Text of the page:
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Gary #01
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Sukia is a comic book series created by Renzo Barbieri and originally published by the Milanese house Edifumetto from 1977 to 1986, yielding a total of one hundred fifty-three albums. Sukia belongs to what is known as 'erotic Italian fumetti', a phenomenon which enjoyed great success during the late seventies and early eighties, in the 20th century. This genre explored the base passions of the male audience through a volatile mix of sex and violence. The success was such that these publications began to be translated and published around the world. Specifically, Sukia cropped up in Belgium, France, Spain, and in Colombia, where it was then distributed throughout Latin America and the United States. The comic chronicled the adventures of a vampire member of the jet set (characterized physically in a recognizable way as Ornella Mutti) and her gay butler Gary. Together they traveled the world, uncovering the most unlikely mysteries, while keeping up an active sex life, which began a constant competition between Sukia and Gary. As a background story for their investigations, there was sex in the foreground. Sukia’s decline and disappearance as a publication came in the eighties with the arrival of porno on video, which, with its explicit content, substituted what Sukia left to the imagination. Thus Sukia gathered a cult following and became a collector’s item for a few, and was forgotten by the rest of its regular audience.

Francesc Ruiz’s project for the exhibition Arqueológica will 'resurrect' Gary, accompanying him on one last adventure that will take him to the different cities where Sukia was published, searching in this way for it roots and what remains of its legacy and presence there, as an anthropological study, where it compares the changes that society has undergone since its publication. The project consists of five new comics that Francesc Ruiz has created to bring the character and his adventures back to life. The plots of these comics will take place in each of the five cities where it was published and which constituted its worldwide distribution headquarters: Milan, Paris, Brussels, Barcelona and Bogotá. For this project, the artist resided previously in the five cities mentioned, and these new comics base their plot on direct experiences lived in the places where it was published, in a hunt for copies of Sukia in second hand shops, flea markets, private collections, distribution spaces and bookshops where Sukia was sold, and in interviews held with readers from that period, current fans, popular culture scholars, and even authors, by way of fieldwork: an archaeological project that reconstructs and seeks out the physical remains and memory that may have survived from this comic in a territory bounded by time and space.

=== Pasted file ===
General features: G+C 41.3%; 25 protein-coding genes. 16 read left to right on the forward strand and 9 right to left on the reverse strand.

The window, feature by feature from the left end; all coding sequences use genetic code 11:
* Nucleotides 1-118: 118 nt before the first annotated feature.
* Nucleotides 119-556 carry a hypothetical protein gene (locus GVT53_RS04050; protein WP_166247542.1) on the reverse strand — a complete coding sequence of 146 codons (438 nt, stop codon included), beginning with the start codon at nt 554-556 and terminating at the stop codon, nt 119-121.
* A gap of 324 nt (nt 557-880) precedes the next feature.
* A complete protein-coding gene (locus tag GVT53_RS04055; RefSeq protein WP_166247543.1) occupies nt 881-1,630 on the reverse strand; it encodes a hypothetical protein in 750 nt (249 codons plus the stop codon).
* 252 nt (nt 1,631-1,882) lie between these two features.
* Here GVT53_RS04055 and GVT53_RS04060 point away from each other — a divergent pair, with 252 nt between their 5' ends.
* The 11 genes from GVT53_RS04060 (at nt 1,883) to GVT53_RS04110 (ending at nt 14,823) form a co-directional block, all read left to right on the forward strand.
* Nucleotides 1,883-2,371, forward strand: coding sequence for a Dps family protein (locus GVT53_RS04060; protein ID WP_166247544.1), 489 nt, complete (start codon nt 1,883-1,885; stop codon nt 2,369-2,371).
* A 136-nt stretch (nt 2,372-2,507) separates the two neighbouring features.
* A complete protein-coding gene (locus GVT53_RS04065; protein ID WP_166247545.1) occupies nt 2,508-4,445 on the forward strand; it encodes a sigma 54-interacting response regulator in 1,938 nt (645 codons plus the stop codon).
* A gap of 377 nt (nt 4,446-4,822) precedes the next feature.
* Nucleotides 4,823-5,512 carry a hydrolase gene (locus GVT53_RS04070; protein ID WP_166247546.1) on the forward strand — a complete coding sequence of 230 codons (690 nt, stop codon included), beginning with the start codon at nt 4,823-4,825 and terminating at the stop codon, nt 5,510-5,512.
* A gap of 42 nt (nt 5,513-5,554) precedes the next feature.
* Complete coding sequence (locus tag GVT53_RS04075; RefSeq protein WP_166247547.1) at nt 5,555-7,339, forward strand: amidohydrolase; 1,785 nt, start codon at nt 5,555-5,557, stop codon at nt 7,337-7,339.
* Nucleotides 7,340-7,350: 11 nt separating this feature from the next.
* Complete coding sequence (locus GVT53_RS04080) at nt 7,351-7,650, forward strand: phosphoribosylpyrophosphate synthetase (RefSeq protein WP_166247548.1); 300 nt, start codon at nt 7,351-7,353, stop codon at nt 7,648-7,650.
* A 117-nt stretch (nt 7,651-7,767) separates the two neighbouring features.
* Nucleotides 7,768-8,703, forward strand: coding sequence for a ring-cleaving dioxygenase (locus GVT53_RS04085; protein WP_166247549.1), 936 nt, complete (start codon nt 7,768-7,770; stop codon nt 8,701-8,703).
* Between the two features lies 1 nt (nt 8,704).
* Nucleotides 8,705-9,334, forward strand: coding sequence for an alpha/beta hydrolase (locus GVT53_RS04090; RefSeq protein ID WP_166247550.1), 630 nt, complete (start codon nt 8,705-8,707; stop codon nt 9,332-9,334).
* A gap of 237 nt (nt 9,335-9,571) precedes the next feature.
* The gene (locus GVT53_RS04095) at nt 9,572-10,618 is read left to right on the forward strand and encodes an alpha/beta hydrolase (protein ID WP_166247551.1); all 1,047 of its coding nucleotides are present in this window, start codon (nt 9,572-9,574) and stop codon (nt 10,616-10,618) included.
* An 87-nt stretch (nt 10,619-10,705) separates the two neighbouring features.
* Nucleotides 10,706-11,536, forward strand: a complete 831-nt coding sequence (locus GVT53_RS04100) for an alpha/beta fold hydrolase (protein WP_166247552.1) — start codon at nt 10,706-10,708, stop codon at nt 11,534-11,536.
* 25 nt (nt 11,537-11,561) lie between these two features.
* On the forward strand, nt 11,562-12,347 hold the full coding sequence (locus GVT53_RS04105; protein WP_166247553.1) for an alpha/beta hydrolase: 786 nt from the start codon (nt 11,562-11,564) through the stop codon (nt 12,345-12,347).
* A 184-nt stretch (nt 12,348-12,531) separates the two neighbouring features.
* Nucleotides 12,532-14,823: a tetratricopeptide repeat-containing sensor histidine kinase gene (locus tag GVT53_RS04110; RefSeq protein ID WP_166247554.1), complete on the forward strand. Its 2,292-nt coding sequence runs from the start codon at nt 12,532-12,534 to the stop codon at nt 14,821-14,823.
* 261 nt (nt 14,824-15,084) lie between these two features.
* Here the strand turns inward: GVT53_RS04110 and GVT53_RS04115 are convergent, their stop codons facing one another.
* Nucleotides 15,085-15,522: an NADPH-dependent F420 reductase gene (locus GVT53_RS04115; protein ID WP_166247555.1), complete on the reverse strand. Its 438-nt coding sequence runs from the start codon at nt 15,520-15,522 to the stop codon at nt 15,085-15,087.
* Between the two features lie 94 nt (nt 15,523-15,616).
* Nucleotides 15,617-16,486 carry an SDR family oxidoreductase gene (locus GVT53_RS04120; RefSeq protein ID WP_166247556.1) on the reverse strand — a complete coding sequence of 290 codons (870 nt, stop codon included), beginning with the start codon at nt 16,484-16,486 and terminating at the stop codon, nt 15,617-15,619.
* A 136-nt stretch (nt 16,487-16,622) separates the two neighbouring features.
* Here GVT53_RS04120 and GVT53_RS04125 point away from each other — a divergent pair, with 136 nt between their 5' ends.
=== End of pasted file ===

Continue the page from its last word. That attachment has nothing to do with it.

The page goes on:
— Excerpts from The Archaelology of Fumetti by Virginia Torrente —